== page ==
The SA-11 Gadfly (Buk) would be a threat against incoming low-altitude fighter-bombers like the F-4E, but the threat it poses would be dependent upon if the radar is actually turned on or not. The SA-11's radar (9S35 Fire Dome) can track up to 4 different targets at ranges of 95km, and the SA-11 (Buk & Buk-M1) can engage aircraft at 35 km and at altitudes between 150 and 22,000 metres (less with Buk). However firing up an SA-11 launcher from start with no warning will take 5 minutes, reaction time if the radar is turned on is 15-18 seconds and reload time is 12 minutes, and this is with a well drilled crew. But Fire Dome's maximum range is also well short of the maximum range the AGM-88 HARM missile, and American Wild Wiesel's will be patrolling well beyond Fire Dome's range, while the SA-11 is considered to have a low probability in defeating a HARM missile. So basically it's a lose-lose situation for Soviet SA-11 crews as if they turn on the radar they will get a HARM up their rears, and if the radar is switched off they won't be able to react in time to an incoming air raid.
Reply With Quote
  #400  
Old 02-16-2018, 10:06 AM
RN7 RN7 is online now
Registered User
 
Join Date: Jun 2009
Posts: 1,112
Default

What happened to US stocks of Pershing II and GLCM that were deployed in Europe in the Red Dawn scenario?

With Europe remaining neutral except for Britain, most of them must have been sent back to America. 234 Pershing II were based in West Germany, and 448 BGM-109G GLCM in Belgium, Britain, Italy, Netherlands and West Germany in the 1980's. I believe there were 276 Pershing II and about 500 GLCM built in total. Maybe the UK based GLCM's and a few dozen Pershing II were kept in the UK to reinforce the British nuclear deterrent, but the rest must have been shipped back to the US.

Although nuclear armed they could be fitted with conventional warheads. The GLCM's were relatively slow but long ranged (2,500km), and with their guidance system and low radar cross section were notoriously difficult to track with the technology available at this time. The Pershing II could hit a target 1,800km a way in 10 minutes. They would be an alternative option to bombing and a nasty surprise for the Soviets anywhere in North America.
Reply With Quote
  #401  
Old Yesterday, 09:26 PM
Matt Wiser Matt Wiser is online now
Registered User
 
Join Date: Sep 2008
Location: Auberry, CA
Posts: 804
Default

Here's a fact file on U.S. INF during the war, which should answer your question:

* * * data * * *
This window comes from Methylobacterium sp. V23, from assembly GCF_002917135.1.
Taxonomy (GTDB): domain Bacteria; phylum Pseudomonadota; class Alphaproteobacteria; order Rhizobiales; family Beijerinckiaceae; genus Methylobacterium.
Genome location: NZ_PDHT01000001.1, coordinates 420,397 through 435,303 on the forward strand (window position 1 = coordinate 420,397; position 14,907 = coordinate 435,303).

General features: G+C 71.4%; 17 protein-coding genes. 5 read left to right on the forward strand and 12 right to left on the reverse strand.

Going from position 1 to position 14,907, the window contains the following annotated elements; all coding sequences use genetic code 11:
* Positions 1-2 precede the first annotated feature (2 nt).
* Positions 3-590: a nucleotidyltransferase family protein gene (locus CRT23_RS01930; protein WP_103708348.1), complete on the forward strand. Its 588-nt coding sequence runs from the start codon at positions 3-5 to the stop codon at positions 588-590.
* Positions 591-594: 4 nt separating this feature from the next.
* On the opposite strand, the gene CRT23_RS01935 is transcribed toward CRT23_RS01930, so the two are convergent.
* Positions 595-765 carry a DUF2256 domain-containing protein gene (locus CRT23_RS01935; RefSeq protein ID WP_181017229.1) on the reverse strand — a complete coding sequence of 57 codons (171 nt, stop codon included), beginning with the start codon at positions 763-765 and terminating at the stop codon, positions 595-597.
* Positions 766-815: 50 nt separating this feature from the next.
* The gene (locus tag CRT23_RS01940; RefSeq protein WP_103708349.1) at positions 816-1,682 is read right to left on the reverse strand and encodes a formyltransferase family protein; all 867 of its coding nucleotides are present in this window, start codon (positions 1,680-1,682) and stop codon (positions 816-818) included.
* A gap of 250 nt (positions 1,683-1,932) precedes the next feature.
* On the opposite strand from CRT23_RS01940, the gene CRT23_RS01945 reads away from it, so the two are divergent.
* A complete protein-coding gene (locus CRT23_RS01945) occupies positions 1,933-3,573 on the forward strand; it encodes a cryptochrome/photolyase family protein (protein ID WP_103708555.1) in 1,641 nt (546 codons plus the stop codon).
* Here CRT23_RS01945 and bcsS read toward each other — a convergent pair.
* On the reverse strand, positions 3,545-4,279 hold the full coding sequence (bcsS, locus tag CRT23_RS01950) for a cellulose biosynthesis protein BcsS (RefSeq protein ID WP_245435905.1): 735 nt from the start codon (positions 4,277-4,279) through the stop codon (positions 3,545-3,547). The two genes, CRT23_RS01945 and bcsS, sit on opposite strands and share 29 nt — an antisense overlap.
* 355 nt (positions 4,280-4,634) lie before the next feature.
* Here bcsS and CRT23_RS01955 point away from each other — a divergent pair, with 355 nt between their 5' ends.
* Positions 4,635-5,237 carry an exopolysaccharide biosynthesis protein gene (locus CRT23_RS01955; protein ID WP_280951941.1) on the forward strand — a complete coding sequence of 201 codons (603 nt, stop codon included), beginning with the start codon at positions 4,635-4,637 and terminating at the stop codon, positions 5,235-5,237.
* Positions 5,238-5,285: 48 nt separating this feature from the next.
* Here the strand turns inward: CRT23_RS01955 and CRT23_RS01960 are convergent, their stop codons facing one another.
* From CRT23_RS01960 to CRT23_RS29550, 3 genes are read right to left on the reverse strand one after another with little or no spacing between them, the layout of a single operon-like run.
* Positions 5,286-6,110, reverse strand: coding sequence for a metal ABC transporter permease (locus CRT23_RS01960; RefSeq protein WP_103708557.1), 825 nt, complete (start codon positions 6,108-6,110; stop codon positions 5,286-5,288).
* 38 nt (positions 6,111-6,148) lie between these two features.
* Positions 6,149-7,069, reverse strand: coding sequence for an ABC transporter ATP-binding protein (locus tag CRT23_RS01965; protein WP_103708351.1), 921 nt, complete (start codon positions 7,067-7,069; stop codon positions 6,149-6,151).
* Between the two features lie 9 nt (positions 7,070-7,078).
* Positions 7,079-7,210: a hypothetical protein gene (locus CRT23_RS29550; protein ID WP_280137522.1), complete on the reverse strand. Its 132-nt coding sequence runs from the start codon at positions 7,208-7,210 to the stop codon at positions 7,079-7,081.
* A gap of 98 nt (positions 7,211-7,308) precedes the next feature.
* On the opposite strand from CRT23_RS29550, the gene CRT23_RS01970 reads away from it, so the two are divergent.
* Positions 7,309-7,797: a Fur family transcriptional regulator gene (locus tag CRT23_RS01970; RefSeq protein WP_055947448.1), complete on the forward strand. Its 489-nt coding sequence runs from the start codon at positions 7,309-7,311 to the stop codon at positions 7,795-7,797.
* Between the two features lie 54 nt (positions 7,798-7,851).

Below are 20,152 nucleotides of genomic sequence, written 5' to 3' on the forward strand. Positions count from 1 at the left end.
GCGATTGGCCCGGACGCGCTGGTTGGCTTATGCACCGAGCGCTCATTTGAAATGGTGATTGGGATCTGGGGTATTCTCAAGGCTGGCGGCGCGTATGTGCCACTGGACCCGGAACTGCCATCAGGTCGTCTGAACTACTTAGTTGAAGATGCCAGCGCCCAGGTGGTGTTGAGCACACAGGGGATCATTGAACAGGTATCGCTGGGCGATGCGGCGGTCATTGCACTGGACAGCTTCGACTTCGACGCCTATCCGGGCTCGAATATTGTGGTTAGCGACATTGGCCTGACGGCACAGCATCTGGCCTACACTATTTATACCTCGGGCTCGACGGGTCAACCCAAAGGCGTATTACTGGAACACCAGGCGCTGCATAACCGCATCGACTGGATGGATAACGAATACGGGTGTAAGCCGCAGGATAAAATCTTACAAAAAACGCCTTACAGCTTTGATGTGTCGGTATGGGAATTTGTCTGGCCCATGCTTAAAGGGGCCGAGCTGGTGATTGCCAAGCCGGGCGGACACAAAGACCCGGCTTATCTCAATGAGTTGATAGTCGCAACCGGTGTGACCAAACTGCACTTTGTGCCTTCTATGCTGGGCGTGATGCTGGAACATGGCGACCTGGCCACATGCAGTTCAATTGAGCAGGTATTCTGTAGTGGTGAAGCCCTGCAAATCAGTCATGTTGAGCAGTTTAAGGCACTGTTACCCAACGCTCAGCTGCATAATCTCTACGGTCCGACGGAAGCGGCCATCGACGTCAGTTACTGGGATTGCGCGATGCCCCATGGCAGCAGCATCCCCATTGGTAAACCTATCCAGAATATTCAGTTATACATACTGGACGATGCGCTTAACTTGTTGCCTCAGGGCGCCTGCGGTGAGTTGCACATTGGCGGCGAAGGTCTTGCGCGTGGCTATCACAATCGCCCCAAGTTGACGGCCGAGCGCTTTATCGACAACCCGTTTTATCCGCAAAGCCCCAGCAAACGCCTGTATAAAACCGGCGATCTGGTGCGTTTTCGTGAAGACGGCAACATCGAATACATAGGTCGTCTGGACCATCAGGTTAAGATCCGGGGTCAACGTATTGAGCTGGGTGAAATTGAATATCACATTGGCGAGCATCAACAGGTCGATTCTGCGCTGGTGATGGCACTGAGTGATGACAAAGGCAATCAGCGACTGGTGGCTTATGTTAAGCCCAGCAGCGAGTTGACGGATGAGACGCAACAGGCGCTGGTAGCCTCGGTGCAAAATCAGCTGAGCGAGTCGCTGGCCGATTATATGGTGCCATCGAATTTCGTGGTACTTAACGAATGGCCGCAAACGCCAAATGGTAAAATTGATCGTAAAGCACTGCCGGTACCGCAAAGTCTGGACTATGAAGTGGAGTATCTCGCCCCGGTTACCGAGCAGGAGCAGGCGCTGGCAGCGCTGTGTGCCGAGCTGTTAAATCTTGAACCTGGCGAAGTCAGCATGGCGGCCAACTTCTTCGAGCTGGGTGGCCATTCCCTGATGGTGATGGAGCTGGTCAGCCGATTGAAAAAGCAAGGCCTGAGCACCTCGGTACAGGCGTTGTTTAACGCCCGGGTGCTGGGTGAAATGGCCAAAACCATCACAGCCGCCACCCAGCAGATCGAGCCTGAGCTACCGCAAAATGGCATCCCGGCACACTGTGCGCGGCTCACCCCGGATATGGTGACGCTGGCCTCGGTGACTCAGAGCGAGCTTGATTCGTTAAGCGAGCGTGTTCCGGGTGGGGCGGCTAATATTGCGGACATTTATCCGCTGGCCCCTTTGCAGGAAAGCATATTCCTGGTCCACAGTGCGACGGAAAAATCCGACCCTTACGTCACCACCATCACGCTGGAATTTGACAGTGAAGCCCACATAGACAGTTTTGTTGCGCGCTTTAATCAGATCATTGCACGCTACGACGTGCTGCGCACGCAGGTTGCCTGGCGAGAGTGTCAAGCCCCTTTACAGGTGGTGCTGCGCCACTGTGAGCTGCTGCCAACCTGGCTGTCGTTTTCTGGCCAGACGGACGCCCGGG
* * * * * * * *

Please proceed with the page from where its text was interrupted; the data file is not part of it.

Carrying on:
One aspect of the prewar and wartime periods was the redeployment of U.S. Nuclear Forces from Europe. The one deployed GLCM Wing in the U.K, the 501st Tactical Missile Wing, remained at RAF Greenham Common, while the 487th TMW redeployed to the U.K., from Sicily. One additional wing, the 485th TMW, instead of deploying to Belgium, was deployed to the Republic of Korea, to provide INF coverage for U.S. forces in the Far East, and deter any aggression from North Korea. The two remaining GLCM Wings, the 38th and 486th, remained in the U.S. during the war. The 38th was deployed in the Southwest, with its missiles directed at potential targets in Mexico, while the 486th was home-based at Eglin AFB, FL, with its missiles aimed at targets in Cuba and Central America. Not only were nuclear GLCMs assigned to the CONUS based wings, but a wartime program to convert nuclear-armed GLCMs to conventional warheads bore fruit. Three versions were developed by General Dynamics and deployed: the GLCM-C base variant with the same 1,000 pound warhead developed for the TLAM-C, the C1 variant with the 500-pound warhead used on the Harpoon anti-ship missile, and the C3 with the submunition warhead originally developed for the TLAM-D. Only the three conventional warhead variants were used in combat. However, the nuclear armed versions acted as a reliable theater nuclear deterrent in both North America and the Far East.

The Pershing IIs were also redeployed from Europe: two battalions were redeployed to Fort Sill, OK, initially. The 1-81 FA was then deployed to Yuma Proving Ground, AZ, while the 1-41 FA went to Fort Stewart, GA. However, 3-84 FA was deployed to the ROK, while 3-9 FA remained at Fort Sill as the Pershing II training unit and as a standby operational battalion. The mobile Pershings provided a theater ballistic nuclear deterrent, aimed at targets in Mexico, Cuba, and other locations in Central America, and fulfilled their mission without having to fire a single missile in anger. The 3-84 FA remained in Korea for the duration of the war, as a continued commitment to the defense of South Korea, and to reassure the ROK government of the U.S. nuclear umbrella. While Pershing units were high-priority targets for Spetsnatz and Cuban SOF, and a number of missiles were attacked, the majority of Pershings survived the war, having maintained a viable nuclear deterrent in a theater that the system's designers, not to mention its users, never expected.
__________________
Treat everyone you meet with kindness and respect, but always have a plan to kill them.

Old USMC Adage
Reply With Quote
Reply


Currently Active Users Viewing This Thread: 4 (2 members and 2 guests)
Matt Wiser, RN7
Thread Tools Search this Thread
Search this Thread:

Advanced Search
Display Modes

Posting Rules
You may not post new threads
You may not post replies
You may not post attachments
You may not edit your posts

BB code is On
Smilies are On
[IMG] code is On
HTML code is Off

Forum Jump


All times are GMT -6. The time now is 12:50 AM.


Powered by vBulletin® Version 3.8.6
Copyright ©2000 - 2018, Jelsoft Enterprises Ltd.